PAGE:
WE’RE in for a sizzling weekend – so it’s the perfect time to fire up the BBQ.
But if it’s been a long time since you made a perfect grilled burger there are plenty of mistakes that could see your food go up in smoke.
Weber’s BBQ grill master Dan Cooper gives his top tips to ensure your sausages are more seared than singed.
failure to clean
IF there are charred remains still lingering from your last barbecue this can often give unwanted flavors to your food.
Always make sure you keep your barbecue clean.
It will also keep your grill in great condition, helping to extend its life span.
Regular cleaning helps you barbecue as safely as possible and the best time to do this is while it’s still hot. Brush the cooking grates with a T-brush to get rid of any food residue.
Then use half a raw onion on the end of a BBQ fork to give them a good scrub back and forth.
Onions are acidic and will pick up the grease that’s left behind – as well as any small specks of dirt and carbon.
Ditch lighter fluid
IGNITING your coals with lighter fluid is a definite no-no.
Doing so will give your otherwise delicious food a chemical aftertaste.
Instead, always use lighting aids – such as lighter cubes – to safely get your flames going.
For a mess-free, speedy way to heat your coals to the right temperature, invest in a handy chimney starter like the one here.
UNDERCOOKED meat can be lethal – you don’t want to give your guests food poisoning.
Rather than cooking for a specific time or spoiling the look of your meat by cutting into it to check that it is done, use a meat thermometer.
It is the most accurate way to tell if your food is cooked so you can serve perfectly barbecued meat every time.
Don’t lift the lid
BARBECUING with the lid down is a golden rule of grilling.
This not only controls the temperature but also makes sure that smoke circulates inside the grill and infuses into your food to create that perfect BBQ flavor all cooks are after.
Having the lid shut not only keeps your BBQ nice and hot, it also means your food gets juicier and cooks faster, saving you time and fuel (aka money) in the process.
YOU should always preheat your barbecue to the desired cooking temperature.
If you don’t, you run the risk of overcooking your food by leaving it on the grill too long.
You’re potentially creating more work for yourself since a cold barbecue can lead to food sticking to the grate, so there’ll be more mess to clean up.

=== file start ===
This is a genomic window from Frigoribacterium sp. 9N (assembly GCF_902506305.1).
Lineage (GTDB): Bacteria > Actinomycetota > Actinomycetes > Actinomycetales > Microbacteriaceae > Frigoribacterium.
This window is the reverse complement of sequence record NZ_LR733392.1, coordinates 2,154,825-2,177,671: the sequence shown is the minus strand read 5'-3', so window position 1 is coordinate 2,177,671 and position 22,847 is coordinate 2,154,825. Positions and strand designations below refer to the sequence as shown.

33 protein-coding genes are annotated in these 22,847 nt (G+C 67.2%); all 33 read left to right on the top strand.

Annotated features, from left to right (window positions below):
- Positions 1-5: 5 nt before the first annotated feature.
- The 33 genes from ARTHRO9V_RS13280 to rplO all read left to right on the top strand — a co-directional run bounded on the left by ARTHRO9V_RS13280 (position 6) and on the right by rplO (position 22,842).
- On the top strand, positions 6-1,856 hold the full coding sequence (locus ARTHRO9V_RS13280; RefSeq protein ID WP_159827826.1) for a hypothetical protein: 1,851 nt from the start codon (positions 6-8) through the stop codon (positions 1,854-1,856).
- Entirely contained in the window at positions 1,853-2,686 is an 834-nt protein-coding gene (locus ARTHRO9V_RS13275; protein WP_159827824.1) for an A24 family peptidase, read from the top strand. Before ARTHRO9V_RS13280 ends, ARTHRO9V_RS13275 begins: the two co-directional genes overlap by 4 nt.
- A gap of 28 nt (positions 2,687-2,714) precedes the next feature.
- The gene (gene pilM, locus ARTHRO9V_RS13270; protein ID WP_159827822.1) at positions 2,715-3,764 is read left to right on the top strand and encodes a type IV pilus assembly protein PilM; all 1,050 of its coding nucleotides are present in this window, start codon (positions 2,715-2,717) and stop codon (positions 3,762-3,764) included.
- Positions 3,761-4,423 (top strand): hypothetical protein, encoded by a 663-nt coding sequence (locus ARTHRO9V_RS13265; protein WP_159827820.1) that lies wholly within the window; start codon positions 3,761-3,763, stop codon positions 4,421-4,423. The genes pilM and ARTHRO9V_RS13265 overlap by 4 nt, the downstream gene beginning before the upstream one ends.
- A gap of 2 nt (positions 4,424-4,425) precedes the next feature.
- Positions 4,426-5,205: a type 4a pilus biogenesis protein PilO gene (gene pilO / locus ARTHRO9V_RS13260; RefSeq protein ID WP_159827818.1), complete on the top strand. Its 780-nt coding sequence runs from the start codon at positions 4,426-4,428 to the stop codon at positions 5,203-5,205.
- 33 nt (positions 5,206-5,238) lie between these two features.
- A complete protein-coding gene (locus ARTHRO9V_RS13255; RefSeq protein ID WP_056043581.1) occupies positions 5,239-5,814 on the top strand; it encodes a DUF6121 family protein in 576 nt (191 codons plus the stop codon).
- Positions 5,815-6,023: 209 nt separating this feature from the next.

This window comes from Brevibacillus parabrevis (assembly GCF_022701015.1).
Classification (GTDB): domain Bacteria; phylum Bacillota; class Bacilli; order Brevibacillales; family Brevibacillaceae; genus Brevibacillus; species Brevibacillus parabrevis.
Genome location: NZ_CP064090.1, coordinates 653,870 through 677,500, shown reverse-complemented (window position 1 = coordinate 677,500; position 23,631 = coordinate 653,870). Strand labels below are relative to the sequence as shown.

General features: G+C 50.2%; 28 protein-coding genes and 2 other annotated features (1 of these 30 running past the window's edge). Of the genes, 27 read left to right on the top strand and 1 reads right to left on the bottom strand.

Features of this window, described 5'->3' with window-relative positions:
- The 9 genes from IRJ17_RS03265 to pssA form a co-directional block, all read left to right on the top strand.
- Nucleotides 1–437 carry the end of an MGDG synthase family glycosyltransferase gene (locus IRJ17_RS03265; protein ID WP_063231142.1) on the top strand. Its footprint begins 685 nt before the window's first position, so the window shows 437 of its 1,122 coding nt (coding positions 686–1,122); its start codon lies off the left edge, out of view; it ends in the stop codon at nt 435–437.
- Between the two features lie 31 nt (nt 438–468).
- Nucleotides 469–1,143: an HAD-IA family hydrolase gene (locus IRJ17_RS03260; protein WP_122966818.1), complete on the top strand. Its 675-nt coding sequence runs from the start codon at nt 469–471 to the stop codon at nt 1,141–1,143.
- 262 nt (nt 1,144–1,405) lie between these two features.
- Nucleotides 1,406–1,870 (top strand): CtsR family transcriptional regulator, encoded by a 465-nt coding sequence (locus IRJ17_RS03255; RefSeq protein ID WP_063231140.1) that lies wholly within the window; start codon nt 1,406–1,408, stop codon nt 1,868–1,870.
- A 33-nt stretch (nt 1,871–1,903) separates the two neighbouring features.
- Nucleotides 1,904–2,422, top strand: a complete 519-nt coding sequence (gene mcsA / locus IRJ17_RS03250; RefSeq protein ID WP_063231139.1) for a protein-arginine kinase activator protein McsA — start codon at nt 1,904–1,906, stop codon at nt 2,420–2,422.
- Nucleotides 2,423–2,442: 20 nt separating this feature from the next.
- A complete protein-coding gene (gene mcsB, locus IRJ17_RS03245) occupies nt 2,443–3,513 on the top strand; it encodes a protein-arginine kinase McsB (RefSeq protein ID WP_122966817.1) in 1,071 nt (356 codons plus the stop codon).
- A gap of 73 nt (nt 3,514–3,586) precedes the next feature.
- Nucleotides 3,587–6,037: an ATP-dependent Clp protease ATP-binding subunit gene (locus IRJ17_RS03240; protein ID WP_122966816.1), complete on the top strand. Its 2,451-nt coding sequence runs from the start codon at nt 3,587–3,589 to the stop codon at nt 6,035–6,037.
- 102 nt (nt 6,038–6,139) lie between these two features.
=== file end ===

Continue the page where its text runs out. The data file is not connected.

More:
And placing food on a cold barbecue will never deliver perfect sear marks or that classic smoky flavour.
Pre-heating doesn’t take long and is definitely worth the wait.
Hang on until your charcoal has burned to an even temperature before slapping any meat on the grates.
When it first turns white, it is hot on the outside but still cool on the inside.
You want to wait until at least two thirds of the charcoal have turned white and the charcoal has stopped smoking.
Make sure you move it around the BBQ so that it’s evenly spread.
The rule of thumb is that charcoal heats up faster, but briquettes stay hot for longer.
For gas barbecues, make sure to turn your grill on for at least 10–15 minutes before you start cooking to achieve the perfect feast.
MARINADES usually have a high sugar content, making them prone to burning on a BBQ.
The easiest solution is to marinate the meat AFTER you cook it.
This is called reverse marinade. Simply soak meat in a sauce after it’s grilled, reheat on the barbecue, then serve.
Not one rule for all
ONE common mistake is cooking BBQ food all the same way.
You wouldn’t prepare a steak in the same way you’d cook a sausage.
There are three different BBQ techniques – the indirect, direct and 50/50 method.
Learning these methods, and when to apply them, can take you from apprentice to BBQ master.
The direct cooking method places food directly over the heat.
It’s ideal for dishes that take less than 15 minutes to cook, or that need a nice sear, such as steaks, burgers and veggies.
The indirect cooking method does not place food directly over the heat.
The food cooks ‘indirectly’ through the heat circulating inside the barbecue.
It’s great for foods that take longer than 30 minutes to cook, such as a roast.
The 50/50 cooking method uses a combination of direct and indirect cooking.
This method can be used for food that takes between 15-30 minutes, such as thicker cuts of steak and sausages.
To purchase a limited-edition Weber 70th Anniversary Kettle BBQ visit weber.com